Green Climate Fund replenishment fails to fill hole left by Trump’s US

After the US, Russia, and Australia did not contribute, other developed countries fell $500m short of the fund’s starting capital

Woman in field Green Climate Fund

The Green Climate Fund funds green projects helping developing countries cut emissions and cope with climate impacts. (Photo: GCF)


Rich countries failed to increase the amount of money pledged to the Green Climate Fund on Friday, after struggling to mitigate Donald Trump’s refusal to provide green finance.   

The Green Climate Fund (GCF), which was created to help poor countries curb their emissions and cope with the impacts of climate change was seeking fresh contributions to replenish its funding, due to run-out at the end of the year.

A total of 27 countries raised $9.8 billion at a pledging conference in Paris to fund green projects for the 2020-2023 period – including 4% in zero-interest loans. That was less than the $10.3bn donors promised for the first period to 2020 and not enough to fund the $15bn pipeline of projects identified by the GCF as of December 2018.

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In 2014, under Barack Obama’s administration, the US pledged $3bn to the fund – the biggest pledge to the fund. Donald Trump reneged on the US commitment to the tune of $2bn.

Both the US and Australia said they would not pledge new money to the GCF, leaving smaller European countries along with Japan, Canada and New Zealand to compensate for a $3.2bn hole. They fell around half a billion short.

To bridge the gap, 13 countries announced a doubling or more of their contributions: Germany, Norway, France, UK, Sweden, South Korea, Denmark, Iceland, Poland, New Zealand, Luxembourg, Ireland and Monaco.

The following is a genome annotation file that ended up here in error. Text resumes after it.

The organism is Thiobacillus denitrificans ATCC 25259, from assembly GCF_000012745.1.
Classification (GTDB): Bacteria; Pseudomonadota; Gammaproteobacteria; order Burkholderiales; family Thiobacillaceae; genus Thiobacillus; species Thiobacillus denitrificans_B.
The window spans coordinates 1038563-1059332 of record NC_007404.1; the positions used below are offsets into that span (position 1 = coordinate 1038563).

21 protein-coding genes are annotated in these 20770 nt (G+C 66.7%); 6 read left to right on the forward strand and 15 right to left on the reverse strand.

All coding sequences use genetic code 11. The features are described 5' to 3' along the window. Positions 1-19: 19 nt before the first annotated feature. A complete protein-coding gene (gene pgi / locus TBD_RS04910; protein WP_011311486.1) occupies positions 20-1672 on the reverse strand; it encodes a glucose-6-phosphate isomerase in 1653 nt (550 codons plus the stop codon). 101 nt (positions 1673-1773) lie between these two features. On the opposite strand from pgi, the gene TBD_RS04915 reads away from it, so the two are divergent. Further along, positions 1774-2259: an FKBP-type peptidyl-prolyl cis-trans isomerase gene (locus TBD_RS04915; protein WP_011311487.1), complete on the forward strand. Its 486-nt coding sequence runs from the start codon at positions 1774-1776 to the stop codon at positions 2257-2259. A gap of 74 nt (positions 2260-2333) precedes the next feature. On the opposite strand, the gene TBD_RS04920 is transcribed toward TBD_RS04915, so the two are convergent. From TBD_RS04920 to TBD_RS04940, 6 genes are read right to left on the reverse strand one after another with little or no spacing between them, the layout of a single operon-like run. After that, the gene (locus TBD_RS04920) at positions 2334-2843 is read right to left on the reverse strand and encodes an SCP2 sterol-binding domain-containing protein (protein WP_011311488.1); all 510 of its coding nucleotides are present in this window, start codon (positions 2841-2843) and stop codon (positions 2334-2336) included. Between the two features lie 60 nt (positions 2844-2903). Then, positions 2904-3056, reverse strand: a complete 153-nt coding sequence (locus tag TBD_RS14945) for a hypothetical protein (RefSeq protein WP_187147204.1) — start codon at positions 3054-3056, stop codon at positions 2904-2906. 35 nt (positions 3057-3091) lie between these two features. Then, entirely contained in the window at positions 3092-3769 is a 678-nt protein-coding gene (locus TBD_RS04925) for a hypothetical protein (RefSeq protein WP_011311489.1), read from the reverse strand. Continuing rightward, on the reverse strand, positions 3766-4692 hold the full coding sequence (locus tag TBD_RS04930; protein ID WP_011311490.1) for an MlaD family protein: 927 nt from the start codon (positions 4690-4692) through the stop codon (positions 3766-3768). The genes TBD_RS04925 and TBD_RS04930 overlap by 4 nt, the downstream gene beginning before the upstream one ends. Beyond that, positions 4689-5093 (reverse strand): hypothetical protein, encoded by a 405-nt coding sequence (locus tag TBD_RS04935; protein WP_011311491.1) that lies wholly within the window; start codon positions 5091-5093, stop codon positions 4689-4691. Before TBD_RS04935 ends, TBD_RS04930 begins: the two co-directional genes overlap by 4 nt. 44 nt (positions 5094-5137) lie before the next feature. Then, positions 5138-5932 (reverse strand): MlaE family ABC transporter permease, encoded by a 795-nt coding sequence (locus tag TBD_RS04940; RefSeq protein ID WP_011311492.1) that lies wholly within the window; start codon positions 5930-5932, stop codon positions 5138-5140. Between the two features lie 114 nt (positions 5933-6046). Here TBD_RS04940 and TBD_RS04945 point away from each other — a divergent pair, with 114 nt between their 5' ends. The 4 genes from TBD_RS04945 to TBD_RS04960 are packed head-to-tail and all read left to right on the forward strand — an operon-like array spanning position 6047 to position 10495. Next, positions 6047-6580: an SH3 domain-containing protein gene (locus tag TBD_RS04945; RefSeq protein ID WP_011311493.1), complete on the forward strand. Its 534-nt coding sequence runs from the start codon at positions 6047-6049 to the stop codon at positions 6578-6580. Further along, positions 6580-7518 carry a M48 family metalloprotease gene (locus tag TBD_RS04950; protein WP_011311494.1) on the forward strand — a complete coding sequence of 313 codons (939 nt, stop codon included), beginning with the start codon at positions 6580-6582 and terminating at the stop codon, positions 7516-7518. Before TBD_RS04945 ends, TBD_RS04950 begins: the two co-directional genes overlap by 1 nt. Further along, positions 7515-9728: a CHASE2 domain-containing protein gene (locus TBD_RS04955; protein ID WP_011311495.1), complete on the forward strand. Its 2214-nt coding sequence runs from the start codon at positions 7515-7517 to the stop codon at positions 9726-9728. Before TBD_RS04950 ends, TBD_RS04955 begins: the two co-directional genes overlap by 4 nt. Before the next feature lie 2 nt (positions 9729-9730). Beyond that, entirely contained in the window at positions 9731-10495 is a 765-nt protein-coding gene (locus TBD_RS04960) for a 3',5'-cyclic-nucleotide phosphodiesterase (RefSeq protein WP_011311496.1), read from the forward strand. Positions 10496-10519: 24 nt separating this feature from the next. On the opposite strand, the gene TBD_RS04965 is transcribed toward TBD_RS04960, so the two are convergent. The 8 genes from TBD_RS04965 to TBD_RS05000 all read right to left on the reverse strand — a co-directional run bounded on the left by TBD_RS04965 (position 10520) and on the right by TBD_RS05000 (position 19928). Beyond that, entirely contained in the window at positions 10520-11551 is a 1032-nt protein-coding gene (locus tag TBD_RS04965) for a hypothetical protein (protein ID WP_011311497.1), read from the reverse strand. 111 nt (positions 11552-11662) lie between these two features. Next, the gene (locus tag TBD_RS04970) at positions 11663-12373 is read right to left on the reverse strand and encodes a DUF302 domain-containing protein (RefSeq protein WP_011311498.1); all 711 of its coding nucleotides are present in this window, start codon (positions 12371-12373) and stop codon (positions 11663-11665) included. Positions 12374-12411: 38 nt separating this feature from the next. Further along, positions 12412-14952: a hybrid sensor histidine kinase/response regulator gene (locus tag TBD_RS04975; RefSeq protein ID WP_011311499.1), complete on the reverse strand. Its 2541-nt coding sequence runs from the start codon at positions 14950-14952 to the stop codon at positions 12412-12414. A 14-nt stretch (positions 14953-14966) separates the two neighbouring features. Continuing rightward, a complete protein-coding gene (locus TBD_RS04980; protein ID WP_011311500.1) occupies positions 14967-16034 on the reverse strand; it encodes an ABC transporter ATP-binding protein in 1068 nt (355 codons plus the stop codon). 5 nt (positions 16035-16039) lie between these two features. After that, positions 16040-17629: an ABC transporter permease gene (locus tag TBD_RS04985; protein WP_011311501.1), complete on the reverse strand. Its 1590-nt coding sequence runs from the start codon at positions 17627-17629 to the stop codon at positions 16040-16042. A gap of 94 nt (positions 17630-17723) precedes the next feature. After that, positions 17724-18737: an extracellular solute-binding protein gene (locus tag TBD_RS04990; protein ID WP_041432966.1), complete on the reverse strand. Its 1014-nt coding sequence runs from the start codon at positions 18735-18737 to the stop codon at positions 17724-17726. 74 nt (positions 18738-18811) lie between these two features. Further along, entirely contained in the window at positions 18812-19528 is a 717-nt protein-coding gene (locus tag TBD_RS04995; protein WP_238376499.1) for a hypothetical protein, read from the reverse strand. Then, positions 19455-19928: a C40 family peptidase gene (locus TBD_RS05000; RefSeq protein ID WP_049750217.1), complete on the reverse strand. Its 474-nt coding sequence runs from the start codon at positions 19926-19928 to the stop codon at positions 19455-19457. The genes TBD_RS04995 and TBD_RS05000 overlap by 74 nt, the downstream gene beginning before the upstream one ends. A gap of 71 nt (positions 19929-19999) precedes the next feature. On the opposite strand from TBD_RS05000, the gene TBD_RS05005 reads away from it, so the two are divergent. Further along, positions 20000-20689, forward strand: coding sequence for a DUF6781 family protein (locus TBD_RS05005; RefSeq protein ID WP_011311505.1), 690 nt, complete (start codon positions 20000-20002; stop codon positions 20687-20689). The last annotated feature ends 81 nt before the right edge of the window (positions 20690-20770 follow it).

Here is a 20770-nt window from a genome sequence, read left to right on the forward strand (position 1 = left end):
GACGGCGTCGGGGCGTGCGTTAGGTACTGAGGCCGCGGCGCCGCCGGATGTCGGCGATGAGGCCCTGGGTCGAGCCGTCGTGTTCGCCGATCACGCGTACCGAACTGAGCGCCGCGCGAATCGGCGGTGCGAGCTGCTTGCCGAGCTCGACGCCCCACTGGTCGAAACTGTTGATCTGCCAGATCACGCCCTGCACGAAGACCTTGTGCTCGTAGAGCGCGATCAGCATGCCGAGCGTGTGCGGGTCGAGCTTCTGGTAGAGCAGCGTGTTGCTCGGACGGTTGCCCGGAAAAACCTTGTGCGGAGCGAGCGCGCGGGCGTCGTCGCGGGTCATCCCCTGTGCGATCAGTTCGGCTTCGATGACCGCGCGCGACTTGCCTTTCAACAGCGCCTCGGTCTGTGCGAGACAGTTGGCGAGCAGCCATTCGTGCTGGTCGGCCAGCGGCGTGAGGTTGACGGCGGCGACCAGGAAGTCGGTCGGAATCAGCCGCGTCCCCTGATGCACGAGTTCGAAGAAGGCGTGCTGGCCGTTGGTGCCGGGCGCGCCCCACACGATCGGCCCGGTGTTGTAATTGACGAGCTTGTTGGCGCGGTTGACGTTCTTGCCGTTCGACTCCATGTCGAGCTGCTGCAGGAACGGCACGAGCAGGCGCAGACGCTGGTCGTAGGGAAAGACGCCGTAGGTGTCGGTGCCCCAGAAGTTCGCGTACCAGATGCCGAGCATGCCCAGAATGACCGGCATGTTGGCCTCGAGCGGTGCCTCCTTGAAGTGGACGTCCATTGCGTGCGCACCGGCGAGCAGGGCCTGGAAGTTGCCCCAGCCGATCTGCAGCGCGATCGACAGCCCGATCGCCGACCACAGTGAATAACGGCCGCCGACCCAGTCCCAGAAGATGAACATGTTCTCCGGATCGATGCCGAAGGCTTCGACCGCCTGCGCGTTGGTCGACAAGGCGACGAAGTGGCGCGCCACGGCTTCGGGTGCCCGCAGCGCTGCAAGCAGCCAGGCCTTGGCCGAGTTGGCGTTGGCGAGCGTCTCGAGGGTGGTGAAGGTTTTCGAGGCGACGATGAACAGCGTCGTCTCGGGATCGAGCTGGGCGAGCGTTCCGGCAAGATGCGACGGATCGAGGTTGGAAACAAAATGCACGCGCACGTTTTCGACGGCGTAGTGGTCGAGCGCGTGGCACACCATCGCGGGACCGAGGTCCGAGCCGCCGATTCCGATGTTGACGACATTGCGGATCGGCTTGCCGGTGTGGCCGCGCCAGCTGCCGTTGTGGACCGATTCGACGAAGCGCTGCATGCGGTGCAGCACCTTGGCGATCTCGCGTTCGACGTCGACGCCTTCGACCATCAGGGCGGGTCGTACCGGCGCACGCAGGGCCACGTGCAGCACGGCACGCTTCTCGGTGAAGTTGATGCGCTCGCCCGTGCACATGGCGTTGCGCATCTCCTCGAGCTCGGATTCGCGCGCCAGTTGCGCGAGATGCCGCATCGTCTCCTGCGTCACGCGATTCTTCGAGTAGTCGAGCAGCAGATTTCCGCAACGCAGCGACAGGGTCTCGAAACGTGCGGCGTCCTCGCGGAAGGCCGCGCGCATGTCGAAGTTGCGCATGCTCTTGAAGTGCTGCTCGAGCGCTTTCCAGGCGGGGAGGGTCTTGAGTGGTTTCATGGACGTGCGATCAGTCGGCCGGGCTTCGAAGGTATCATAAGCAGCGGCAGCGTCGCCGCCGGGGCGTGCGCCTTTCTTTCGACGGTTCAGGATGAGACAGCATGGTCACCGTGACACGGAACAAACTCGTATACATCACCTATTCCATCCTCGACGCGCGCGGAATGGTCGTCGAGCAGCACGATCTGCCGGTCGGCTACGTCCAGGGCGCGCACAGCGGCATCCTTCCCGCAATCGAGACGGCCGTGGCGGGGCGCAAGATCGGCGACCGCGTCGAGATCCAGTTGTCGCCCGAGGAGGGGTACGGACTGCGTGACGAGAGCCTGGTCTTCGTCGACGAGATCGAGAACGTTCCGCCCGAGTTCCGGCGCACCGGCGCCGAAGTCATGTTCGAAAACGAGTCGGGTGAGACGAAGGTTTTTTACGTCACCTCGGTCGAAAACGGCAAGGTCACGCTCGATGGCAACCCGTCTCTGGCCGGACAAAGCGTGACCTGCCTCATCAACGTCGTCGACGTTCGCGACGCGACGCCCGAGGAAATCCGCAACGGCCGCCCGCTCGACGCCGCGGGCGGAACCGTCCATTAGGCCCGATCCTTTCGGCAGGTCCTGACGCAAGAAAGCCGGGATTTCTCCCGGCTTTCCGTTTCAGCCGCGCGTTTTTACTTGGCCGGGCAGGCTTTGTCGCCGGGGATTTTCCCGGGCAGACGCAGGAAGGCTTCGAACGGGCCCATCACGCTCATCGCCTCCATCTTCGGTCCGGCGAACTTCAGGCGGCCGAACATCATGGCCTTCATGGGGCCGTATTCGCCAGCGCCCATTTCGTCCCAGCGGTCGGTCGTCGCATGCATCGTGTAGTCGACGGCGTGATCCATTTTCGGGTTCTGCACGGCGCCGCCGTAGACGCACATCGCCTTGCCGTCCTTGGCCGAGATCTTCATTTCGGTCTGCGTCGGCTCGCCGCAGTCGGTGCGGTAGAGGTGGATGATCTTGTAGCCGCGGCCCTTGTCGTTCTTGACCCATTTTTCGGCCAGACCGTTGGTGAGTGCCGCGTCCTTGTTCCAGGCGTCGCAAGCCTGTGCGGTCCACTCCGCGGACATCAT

Before the conference, the GCF said contributions totalling between $9bn and $10bn would be “a big success” after 16 countries pledged $7.4bn in the lead up.

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Praising the meeting’s outcome, Yannick Glemarec, GCF executive director, told reporters: “We came to Paris wondering whether this conference would be a success or a big success. We managed to get to nearly $10bn but I can’t say it was easy,” citing countries’ “important budgetary constraints”.

“We are honoured by the global community’s confidence in the fund’s ability to support countries and communities to raise and realise their climate ambitions,” he added.

New Zealand announced a fivefold increase of its contributions, with a pledge of $15 million and Slovenia was a first time donor to the fund.

Japan renewed its previous $1.5bn commitment. Russia, which gave $3m in 2014, was present at the pledging conference, but did not promise any money without ruling out contributing to the fund at a later date.

The pledging conference took place a day after Russian president Vladimir Putin hosted dozens of African heads of states in the resort town of Sochi on the Black Sea to discuss prospective energy and infrastructure deals, largely with the oil, gas and nuclear industries.

Rachel Kyte, the former UN secretary general’s special representative for sustainable energy, congratulated the GCF for “a big lift”.

“Now the board has to get more serious about the mission amid a climate emergency – do the things other pots of money can’t/won’t do, efficiently and effectively. If not we reflect that $10bn is a pittance compared with what is misused every day.” 

Armelle Le Comte, climate and energy advocacy manager for Oxfam, welcomed the doubling of some countries’ contributions but denounced others’ “token gestures” and “contributions far below their fair share”, urging for enhanced pledges to be made ahead of the UN climate talks in Chile in December.

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